HMC advises pregnant and breastfeeding women to take precautions while fasting during Ramadan
Hamad Medical Corporation (HMC) advises pregnant and breastfeeding women to take necessary precautions while fasting during the holy month of Ramadan.
HMC advises pregnant women to avoid fasting during the holy month of Ramadan if she has pregnancy complications; diabetes, high blood pressure, or anemia.
General health check-up is recommended for breastfeeding mothers in order to ascertain their fitness and ensure their child’s well-being before fasting.
“Pregnant women with underlying health conditions should avoid fasting in order to protect themselves and their unborn babies from any further unwanted complications.
However, pregnant women who are willing to fast during Ramadan should seek their doctor’s advice throughout the month to make sure that fasting is not affecting their baby,” said Dr. Faten El Taher, Senior Consultant in Obstetrics/Gynecology at HMC’s Women’s Wellness and Research Center.
There are some concerns that fasting may affect how well a baby grows in the uterus (womb), or that fasting may be linked to premature labor. There is usually an increase in the number of pregnant women visiting our Emergency Department during Ramadan due to fasting.
Some studies suggest that more babies are born early if their mothers fast during Ramadan. If Ramadan coincides with the summer months, this means hot weather and long days, which puts pregnant women at greater risk of dehydration due to a low fluid intake. This could induce premature labor and subsequently lead to preterm births,” added Dr. El Taher.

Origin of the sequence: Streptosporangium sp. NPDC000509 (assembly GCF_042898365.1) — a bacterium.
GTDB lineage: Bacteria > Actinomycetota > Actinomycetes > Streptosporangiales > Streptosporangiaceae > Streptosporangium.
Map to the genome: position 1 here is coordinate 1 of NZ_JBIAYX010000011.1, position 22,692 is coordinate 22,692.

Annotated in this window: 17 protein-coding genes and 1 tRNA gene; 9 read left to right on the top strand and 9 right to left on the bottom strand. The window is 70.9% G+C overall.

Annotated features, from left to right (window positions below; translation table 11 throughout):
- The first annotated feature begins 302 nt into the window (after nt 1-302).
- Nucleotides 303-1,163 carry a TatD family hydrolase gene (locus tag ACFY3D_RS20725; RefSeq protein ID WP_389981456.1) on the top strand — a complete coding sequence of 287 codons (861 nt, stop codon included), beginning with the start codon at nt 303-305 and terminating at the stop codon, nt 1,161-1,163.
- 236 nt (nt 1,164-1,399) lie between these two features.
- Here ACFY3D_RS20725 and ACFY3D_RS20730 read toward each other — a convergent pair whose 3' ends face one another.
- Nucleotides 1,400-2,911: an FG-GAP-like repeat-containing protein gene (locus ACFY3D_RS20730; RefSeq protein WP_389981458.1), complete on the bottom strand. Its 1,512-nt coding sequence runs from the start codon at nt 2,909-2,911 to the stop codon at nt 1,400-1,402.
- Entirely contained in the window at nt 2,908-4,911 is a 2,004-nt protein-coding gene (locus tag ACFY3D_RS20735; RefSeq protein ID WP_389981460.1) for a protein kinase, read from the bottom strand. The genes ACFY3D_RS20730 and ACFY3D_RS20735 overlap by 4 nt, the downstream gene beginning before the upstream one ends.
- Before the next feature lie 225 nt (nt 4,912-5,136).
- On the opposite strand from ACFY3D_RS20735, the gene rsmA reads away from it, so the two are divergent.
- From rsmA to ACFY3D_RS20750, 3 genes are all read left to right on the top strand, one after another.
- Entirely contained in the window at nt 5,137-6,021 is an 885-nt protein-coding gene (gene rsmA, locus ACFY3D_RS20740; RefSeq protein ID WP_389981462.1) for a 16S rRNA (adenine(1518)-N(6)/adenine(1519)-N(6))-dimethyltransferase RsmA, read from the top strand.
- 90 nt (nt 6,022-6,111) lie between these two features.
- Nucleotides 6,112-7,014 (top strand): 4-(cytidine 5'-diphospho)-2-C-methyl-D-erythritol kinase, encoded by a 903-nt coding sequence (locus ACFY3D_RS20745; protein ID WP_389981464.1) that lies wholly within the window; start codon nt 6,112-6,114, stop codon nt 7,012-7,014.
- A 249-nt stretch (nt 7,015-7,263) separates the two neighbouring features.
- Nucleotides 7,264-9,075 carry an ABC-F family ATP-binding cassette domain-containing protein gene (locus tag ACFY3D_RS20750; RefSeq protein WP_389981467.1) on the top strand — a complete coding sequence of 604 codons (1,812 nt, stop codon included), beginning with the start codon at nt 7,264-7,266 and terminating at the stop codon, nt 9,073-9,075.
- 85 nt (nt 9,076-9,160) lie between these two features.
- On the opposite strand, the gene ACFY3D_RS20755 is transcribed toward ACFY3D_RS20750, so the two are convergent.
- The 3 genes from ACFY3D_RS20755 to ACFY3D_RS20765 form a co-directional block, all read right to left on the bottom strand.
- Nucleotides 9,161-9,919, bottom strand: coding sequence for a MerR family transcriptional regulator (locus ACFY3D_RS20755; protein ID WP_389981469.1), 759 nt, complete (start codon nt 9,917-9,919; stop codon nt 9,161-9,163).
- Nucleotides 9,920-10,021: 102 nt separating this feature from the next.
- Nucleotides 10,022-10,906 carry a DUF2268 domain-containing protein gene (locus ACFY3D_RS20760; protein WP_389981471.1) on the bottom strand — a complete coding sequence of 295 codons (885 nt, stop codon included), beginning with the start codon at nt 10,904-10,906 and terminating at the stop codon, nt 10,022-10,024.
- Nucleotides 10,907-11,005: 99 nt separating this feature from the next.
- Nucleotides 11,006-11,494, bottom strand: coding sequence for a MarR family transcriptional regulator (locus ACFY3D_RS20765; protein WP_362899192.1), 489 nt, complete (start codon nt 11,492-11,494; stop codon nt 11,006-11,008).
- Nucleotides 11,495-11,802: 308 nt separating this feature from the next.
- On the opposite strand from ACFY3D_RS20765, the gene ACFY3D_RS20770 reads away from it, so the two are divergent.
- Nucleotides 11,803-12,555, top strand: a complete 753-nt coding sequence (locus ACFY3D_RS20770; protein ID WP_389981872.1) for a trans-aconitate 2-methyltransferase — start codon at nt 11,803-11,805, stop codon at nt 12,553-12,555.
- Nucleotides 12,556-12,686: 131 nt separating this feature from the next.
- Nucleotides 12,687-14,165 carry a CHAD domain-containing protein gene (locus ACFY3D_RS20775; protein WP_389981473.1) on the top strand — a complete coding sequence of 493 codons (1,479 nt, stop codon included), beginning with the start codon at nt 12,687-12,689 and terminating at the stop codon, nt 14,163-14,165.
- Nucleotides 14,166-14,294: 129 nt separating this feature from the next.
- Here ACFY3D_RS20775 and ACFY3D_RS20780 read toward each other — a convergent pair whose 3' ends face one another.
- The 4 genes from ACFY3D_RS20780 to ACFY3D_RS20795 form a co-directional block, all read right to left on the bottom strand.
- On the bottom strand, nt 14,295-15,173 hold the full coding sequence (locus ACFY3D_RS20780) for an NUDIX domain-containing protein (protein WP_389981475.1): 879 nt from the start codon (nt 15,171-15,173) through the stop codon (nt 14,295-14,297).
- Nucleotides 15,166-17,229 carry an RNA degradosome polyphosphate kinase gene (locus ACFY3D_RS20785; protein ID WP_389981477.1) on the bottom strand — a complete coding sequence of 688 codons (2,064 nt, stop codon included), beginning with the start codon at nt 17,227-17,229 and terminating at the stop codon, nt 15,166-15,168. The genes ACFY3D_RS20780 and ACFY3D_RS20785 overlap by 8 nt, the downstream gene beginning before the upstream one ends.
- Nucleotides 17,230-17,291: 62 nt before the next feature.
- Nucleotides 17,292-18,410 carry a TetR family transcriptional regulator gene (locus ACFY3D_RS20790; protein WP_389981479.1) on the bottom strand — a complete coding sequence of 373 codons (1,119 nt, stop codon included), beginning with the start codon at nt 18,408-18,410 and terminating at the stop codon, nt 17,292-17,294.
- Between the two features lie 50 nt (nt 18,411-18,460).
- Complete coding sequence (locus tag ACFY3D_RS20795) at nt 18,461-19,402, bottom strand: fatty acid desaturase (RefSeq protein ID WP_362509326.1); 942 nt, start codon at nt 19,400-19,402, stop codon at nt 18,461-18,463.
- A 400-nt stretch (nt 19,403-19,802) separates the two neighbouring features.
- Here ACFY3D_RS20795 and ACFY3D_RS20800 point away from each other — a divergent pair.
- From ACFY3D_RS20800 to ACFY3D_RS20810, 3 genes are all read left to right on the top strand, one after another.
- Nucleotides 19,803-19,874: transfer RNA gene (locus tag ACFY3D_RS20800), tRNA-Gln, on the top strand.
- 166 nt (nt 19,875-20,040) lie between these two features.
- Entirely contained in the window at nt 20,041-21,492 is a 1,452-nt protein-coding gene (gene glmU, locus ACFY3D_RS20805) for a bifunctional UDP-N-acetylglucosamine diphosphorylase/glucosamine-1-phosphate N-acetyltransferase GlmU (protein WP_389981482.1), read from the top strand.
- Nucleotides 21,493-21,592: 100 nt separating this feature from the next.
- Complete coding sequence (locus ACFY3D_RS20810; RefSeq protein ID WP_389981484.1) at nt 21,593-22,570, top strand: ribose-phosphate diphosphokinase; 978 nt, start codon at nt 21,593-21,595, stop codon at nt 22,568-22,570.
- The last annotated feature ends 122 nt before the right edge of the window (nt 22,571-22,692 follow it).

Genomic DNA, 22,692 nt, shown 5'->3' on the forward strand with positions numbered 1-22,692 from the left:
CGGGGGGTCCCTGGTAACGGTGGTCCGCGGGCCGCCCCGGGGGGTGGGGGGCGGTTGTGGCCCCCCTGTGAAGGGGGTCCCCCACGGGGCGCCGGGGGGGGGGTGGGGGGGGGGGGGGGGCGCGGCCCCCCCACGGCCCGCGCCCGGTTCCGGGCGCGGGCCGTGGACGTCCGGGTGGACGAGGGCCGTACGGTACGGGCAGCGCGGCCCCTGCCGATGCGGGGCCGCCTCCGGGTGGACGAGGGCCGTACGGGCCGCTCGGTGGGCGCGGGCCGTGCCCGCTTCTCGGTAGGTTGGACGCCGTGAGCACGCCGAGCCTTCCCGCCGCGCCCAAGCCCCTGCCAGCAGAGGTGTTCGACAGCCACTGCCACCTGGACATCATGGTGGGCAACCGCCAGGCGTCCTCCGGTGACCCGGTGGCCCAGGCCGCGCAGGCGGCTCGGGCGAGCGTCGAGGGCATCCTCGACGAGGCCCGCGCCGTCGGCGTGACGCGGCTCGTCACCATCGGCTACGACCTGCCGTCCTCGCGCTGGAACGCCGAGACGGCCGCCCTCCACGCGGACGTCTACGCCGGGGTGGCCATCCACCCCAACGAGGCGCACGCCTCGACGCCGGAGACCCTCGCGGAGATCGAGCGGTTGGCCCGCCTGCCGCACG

Fasting pregnant women should consult their doctor soonest if they are not putting on enough weight or losing weight, become very thirsty, urinating less frequently, and if their urine becomes dark-colored and strong-smelling.
This is a sign of dehydration and it can make them more prone to urinary tract infections or other complications such as develop a headache, fever, nausea, or vomiting.
She added that they should contact their doctor “straight away” if there is a noticeable change in their baby’s movements, such as if the baby is not moving around or kicking as much; they notice contraction-like pains - this could be a sign of premature labor; and they feel dizzy, faint, weak, confused or tired, even after they have had a good rest.
“If any of the instances above occur, women should break their fast immediately and drink water containing salt and sugar or an oral rehydration solution. They should also contact their doctor immediately,” Dr. El Taher concluded.
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